• No Country for Old Men

    No Country for Old Men

    I've recently rewatched No Country For Old Men and I found myself enjoying and appreciating it even more than first time, which is something that rarely happens to me, I'm usually bored when I rewatch most films. What an incredible piece of both art and entertainment!

    I usually don't like slow-paced artsy films, but this one, damn, this one manages to keep the tension and the meaningfulness in almost every single shot! The Coen brothers' masterpiece in my opinion and…

  • Apollo 11

    Apollo 11

    The most technically-accomplished documentary I've ever seen, they made the 50 years old archive footage look like new, making us feel as if we're witnessing present events. Incredible!

  • Cruella


    I was expecting a dose of superficial entertainment, but this was unexpectedly good. Within the confinements of the genre, of course, you'll need to suspend your disbelief here and there.

    P.S. It's still entertainment, don't expect high art, but good entertainment nonetheless and quite dark, with paradoxical character and good gothic imagery, almost horror in some scenes.

  • Grizzly Man

    Grizzly Man

    One of the greatest documentaries ever made and Werner Herzog's best movie I've seen so far (his Aguirre was not my cup of tea). I won't go into all the poetic cinematic beauty which has been covered by tons of critics, I'll talk instead about two less discussed elements which had an impact on me.

    One is the scene when Herzog interviews a guy right on the spot where the body had been found. There are flies all around making…

  • Sightseers


    What a crazy movie! One of the most realistic depictions of psychopathy on film that I've ever seen. And such realistic and even touchy expressions of love, you get to care for what they share in spite of their actions. The best Bonnie & Clyde type of movie I've seen so far, second only to Bonnie and Clyde. And so British!

  • Thirst


    So interesting and different from the Western approach on horror and drama on multiple levels! I gotta watch more Asian films, it opened my thirst!

  • Candyman


    I wasn’t really scared by the original Candyman as a child, more like impressed, but I did use it to scare another kid (same age) from the neighbors.

    I remember telling him the story as if it’s a real thing I saw in a documentary on Discovery channel, and holding a bicycle mirror in my hand, threatening to pronounce “Candyman” 5 times. Poor boy was terrified when I was getting close to the 5th, trying to either run away or…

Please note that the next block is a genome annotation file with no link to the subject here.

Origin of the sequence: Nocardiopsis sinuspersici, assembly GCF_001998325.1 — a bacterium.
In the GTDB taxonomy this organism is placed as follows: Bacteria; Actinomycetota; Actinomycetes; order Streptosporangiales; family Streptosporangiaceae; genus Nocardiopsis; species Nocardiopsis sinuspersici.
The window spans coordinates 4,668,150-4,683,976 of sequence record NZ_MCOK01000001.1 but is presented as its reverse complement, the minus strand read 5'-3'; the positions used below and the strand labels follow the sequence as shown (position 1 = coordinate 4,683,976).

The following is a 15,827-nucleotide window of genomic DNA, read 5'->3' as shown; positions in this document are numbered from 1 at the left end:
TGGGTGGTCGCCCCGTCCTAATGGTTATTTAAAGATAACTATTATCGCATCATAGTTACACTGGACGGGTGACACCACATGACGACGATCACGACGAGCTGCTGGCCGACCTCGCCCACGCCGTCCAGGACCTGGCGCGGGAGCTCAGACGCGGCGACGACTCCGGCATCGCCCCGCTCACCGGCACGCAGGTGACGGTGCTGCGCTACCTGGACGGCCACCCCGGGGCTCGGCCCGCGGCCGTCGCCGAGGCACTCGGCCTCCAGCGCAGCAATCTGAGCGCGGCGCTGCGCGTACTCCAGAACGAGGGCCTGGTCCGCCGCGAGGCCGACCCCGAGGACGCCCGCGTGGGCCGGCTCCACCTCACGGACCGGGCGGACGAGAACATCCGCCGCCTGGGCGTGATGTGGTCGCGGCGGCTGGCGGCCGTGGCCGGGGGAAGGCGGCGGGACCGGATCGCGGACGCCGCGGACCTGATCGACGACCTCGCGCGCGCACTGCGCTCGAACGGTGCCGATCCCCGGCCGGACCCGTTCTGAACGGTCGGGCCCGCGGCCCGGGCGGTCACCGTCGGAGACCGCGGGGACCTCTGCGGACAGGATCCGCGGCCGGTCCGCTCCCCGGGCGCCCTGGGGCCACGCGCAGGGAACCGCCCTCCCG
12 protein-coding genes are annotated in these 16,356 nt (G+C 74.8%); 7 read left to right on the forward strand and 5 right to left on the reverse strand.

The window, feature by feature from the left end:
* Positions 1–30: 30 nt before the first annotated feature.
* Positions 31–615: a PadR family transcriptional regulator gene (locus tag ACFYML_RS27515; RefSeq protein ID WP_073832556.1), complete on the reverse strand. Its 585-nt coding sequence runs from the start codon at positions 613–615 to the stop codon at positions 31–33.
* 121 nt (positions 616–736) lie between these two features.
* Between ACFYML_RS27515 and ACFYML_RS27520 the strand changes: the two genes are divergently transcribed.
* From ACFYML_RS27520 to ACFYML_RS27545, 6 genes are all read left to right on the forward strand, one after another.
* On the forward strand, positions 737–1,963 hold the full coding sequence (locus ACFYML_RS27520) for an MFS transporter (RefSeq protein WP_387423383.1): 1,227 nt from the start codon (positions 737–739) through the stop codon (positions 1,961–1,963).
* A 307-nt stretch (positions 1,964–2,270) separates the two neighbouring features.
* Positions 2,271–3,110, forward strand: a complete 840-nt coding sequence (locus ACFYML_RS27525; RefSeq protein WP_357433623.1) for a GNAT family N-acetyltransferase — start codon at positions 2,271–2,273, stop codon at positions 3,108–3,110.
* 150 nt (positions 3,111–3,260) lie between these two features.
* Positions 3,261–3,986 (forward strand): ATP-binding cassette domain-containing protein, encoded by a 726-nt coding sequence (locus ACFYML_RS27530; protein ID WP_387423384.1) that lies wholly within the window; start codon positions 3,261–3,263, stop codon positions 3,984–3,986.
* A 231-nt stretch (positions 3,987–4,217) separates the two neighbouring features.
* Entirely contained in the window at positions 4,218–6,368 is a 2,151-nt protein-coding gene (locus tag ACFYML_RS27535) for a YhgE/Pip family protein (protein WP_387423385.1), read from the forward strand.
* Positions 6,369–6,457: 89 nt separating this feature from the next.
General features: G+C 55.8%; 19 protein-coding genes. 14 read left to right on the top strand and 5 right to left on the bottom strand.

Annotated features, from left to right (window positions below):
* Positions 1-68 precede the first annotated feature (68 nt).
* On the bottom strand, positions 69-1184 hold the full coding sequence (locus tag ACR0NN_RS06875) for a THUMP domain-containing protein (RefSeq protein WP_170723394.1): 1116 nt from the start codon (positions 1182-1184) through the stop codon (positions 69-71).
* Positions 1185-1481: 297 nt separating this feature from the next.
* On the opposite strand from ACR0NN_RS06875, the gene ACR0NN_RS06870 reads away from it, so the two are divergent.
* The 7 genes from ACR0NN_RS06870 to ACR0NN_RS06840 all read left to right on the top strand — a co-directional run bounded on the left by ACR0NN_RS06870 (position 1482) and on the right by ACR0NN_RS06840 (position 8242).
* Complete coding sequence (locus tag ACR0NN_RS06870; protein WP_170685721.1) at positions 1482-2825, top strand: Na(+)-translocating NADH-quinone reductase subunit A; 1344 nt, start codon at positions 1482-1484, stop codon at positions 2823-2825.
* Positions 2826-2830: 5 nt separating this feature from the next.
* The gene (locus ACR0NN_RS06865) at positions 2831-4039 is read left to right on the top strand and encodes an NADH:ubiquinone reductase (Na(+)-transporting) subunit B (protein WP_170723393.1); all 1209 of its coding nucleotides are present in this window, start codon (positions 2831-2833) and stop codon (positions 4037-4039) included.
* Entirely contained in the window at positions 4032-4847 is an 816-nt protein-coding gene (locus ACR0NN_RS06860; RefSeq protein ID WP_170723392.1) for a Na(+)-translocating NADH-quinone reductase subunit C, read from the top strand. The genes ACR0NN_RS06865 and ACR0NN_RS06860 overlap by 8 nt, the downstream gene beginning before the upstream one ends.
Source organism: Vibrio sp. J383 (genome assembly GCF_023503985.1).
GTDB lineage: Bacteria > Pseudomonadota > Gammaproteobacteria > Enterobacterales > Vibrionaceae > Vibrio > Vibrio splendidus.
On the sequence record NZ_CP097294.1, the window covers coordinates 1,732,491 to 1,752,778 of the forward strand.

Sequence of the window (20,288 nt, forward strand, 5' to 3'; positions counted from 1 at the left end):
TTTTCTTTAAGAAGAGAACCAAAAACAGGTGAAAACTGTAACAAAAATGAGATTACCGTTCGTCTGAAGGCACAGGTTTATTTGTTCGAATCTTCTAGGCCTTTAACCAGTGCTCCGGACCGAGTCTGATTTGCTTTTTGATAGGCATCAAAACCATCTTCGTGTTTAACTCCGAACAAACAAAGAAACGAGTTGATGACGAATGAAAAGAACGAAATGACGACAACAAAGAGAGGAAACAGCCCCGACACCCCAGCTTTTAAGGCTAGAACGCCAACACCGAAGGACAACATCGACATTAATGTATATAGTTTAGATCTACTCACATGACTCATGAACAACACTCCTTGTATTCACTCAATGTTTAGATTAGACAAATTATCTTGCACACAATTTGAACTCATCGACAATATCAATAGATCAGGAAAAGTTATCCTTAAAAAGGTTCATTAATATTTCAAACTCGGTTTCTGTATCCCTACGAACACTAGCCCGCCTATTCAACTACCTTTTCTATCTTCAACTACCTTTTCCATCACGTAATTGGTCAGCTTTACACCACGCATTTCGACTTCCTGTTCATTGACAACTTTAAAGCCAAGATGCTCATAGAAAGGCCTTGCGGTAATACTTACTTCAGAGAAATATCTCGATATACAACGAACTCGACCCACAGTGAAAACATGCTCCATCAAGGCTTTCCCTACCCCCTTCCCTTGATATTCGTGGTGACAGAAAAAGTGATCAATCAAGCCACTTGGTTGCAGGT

• Midnight Mass

    Midnight Mass

    I liked the beginning of Midnight Mass much more than the beginning of The Haunting of Hill House, but I disliked the ending more than I disliked the ending of Hill House. The series kinda lost me after the big reveal, I enjoyed it more as a psychological mystery drama in the first half. I also missed the creative and technical ambitions in episode 6 of Hill House.

    And I think I'd love to see a non-horror drama from Mike…

  • Jurassic Park

    Jurassic Park

    I wish I watched it as a child first when it came out in theaters, it might have been a very different experience from the one I had years later watching it on TV.

    I remember seeing posters around the city when I was about 8 years old and wanting to see the movie, but my mom just lost her mother around that time and was dealing with lots of economical hardship in post-revolutionary Romania, so taking me to Jurassic Park was not a priority. I wish things happened differently...

  • Memories of My Childhood

    Memories of My Childhood

    The first movie I’ve ever seen in a theater. I was about 8 years old when our school teacher took us to watch this adaptation of a children’s book. 

    I hated it, probably the only film I still hate for ruining my first movie theater experience, and I’m also a bit angry at our teacher for taking us to a film which has no redeeming qualities whatsoever that could entertain a little child. And a bit upset on my mom as well for not taking me to see Jurassic Park a year before, which would’ve been a totally different experience most probably.

  • Citizen Kane

    Citizen Kane

    Citizen Kane kinda disappointed me, not because it's a bad movie (it's a good one), but because it's not the masterpiece I expected, and in my view not the greatest film ever made as so many critics and filmmakers seem to agree.

  • Backcountry


    The most vicious, realistic and painful to watch animal attack scene I've ever seen in a movie.